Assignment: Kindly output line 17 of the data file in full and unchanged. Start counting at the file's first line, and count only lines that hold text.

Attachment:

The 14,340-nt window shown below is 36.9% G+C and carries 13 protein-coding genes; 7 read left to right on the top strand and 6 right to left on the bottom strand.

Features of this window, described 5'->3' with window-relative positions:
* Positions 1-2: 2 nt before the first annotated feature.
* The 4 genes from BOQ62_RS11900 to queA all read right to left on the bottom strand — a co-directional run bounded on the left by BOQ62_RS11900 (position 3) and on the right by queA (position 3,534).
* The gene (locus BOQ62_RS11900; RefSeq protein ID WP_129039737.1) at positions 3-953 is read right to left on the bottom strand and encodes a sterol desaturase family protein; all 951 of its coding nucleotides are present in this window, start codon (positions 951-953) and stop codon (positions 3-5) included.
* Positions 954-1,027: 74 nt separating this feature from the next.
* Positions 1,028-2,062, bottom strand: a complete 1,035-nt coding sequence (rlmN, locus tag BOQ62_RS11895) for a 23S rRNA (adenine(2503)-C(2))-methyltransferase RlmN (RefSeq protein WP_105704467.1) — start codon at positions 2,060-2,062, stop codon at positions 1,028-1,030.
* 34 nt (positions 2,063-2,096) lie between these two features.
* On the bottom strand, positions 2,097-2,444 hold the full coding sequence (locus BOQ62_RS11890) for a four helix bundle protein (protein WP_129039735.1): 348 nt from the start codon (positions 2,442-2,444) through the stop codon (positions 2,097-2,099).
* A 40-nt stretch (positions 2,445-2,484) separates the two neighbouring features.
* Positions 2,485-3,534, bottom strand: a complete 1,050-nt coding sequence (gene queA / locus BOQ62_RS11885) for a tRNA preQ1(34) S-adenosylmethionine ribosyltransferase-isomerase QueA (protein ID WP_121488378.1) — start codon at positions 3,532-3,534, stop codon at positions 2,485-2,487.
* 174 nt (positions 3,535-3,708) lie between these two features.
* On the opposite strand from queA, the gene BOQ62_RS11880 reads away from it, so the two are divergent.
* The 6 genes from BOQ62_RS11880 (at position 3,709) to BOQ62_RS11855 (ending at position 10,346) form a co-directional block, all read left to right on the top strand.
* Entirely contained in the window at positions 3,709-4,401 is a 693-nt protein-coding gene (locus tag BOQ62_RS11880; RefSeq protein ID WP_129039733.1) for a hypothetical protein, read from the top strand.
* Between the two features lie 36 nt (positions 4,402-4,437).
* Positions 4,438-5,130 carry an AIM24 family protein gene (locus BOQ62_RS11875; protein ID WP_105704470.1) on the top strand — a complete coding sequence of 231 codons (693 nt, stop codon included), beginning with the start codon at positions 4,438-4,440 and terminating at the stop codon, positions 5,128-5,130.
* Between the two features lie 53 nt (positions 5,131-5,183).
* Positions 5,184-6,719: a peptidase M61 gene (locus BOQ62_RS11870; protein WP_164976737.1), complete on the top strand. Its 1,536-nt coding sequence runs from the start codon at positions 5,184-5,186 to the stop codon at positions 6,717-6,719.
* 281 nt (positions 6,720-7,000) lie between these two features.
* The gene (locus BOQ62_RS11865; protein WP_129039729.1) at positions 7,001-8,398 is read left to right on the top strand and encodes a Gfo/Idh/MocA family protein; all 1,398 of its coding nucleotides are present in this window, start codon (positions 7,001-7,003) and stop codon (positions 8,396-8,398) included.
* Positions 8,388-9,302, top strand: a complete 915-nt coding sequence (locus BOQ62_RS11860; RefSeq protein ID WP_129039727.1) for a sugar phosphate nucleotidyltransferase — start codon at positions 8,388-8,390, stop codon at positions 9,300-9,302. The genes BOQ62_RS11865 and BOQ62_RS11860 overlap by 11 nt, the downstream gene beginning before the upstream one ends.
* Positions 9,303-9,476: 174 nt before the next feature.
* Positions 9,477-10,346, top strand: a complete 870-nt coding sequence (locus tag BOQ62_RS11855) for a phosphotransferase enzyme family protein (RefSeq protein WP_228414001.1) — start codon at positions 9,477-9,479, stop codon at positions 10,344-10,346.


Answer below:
* Positions 4,438-5,130 carry an AIM24 family protein gene (locus BOQ62_RS11875; protein ID WP_105704470.1) on the top strand — a complete coding sequence of 231 codons (693 nt, stop codon included), beginning with the start codon at positions 4,438-4,440 and terminating at the stop codon, positions 5,128-5,130.